Livers from old-age donors can function for more than 100 years
A team of researchers examined livers that were transplanted between 1990 and 2022 and identified 25 extraordinary livers that have the potential to stay functional for over 100 years. The study also reveals that livers transplanted from old-age individuals are likely to last longer than those that come from young-age donors, New Scientist reported.
The researchers studied about 253,406 transplanted livers and noticed a special group comprised of livers that had lived for more than 100 years in total (age before transplantation + age after transplantation). Some of the livers in the group even managed to survive for 108 years, which means that the livers could be transplanted to another human being after the death of the first recipient.
What's more surprising is that the identified centurion (age equal to more than 100 years) livers were transplanted from donors with an average age of 84.7 years. Generally, it is believed that organs from young donors are likely to last longer, but the findings from the current study represent a totally different picture, especially in the case of liver transplants.
What makes old livers so special?
When a person's liver stops functioning due to an injury or a liver disease, doctors replace the organ with a healthy liver from another person. The liver donor could be either a dead or a living person. In the latter case, generally, a part of the donor's liver is taken away and placed inside the recipient's body.
Since the liver is a regenerative organ having the power to regrow itself, the small and remaining portions of the liver inside the donor and recipient's bodies grow into fully-functional healthy livers. However, not every liver transplant operation is successful because a recipient's body could reject the graft due to various factors. For instance, sometimes the genetic makeup of a donated liver is very different from the liver that is replaced, and this makes the immune system of the recipient's body attack and rejects the transplanted organ.
Another factor that leads to liver transplant failure or restricts the age of a transplanted liver is related to high levels of an enzyme called transaminases. This enzyme is important for normal liver functioning and for removing toxins from the human body. During their study, the researchers found that livers from old age donors have low levels of transaminases, making them more compatible and long-lasting as compared to the grafts from young age donors.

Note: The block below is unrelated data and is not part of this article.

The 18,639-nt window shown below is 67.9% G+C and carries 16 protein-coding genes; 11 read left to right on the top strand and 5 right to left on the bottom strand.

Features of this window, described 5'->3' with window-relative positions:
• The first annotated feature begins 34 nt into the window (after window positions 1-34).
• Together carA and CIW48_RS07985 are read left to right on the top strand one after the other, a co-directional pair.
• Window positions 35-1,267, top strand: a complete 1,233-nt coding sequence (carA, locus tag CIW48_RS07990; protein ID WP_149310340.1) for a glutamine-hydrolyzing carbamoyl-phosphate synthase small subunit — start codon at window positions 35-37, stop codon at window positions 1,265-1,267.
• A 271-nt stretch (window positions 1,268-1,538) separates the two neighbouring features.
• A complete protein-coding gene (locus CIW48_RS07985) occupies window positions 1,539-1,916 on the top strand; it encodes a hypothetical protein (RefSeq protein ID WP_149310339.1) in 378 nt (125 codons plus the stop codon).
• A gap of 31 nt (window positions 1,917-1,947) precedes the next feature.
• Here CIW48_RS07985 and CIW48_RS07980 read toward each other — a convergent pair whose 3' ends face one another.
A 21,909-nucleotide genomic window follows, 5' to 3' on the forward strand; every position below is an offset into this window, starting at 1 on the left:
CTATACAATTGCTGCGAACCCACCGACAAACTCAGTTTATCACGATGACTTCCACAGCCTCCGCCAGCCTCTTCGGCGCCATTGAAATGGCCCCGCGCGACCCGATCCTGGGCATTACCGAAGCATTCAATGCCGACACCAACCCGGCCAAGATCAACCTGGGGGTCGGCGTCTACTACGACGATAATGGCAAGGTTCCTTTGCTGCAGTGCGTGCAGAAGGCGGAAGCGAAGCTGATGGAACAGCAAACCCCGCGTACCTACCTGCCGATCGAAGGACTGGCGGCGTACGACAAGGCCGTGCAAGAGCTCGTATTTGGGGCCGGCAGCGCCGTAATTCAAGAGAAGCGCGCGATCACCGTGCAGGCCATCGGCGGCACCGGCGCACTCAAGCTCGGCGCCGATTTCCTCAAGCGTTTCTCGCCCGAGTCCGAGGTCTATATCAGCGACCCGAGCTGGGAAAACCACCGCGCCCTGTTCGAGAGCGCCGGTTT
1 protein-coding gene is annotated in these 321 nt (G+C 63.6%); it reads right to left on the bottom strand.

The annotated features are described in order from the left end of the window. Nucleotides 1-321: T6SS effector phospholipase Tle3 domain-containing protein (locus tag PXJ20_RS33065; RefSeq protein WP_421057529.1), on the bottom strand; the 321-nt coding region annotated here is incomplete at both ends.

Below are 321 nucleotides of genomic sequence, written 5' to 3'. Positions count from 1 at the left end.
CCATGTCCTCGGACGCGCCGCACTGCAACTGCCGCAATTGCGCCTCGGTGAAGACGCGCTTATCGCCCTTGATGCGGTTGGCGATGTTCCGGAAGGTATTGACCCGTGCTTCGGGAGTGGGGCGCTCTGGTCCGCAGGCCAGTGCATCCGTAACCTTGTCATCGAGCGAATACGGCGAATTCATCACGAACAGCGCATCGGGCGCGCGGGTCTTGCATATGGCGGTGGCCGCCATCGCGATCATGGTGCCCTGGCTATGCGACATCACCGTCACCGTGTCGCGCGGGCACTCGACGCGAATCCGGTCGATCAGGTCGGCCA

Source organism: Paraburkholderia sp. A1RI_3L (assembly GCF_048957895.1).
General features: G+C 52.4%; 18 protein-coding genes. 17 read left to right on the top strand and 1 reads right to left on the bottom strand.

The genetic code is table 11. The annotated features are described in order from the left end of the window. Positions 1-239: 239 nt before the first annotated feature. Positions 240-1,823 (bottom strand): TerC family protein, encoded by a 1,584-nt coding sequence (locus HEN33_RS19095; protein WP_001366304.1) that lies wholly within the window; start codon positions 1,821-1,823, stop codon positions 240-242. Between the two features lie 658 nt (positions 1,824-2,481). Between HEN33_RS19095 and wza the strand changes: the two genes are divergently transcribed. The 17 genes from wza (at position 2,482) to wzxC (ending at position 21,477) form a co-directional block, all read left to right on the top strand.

This could be the reason why the donors of the centurion were mostly individuals aged over 80 years. The researchers also reveal that the MELD (Model for End-Stage Liver Disease) score, which is used to determine the possibility of chronic liver disease, is also low for old livers. It was 17 in the case of centurion livers and 22 for livers that were donated by people with an average age of around 38 years.
Christine Hwang, one of the authors and associate professor at the University of Texas, told ANI, "We previously tended to shy away from using livers from older donors. If we can sort out what is special amongst these donors, we could potentially get more available livers to be transplanted and have good outcomes."
The future of liver transplantation seems bright
Liver diseases are responsible for over two million deaths occurring globally every year. What makes the situation worse is that the waiting period for patients seeking liver transplants sometimes could range from months to years in even developed countries like the US. Dr. Hwang and her team highlight that currently, there are 11,113 patients waiting for a liver transplant, but their research show a way to mitigate this supply and demand crisis.
The study hints that old age livers are more likely to last longer and less likely to get rejected. Therefore, liver grafts obtained from elderly individuals can improve the number of transplantable livers available to doctors.
The study is proposed by researchers at the University of Texas Southwestern Medical Center in Dallas and TransMedics in Andover, Massachusetts. Recently, the authors presented their findings at the American College of Surgeons (ACS) Clinical Congress 2022.
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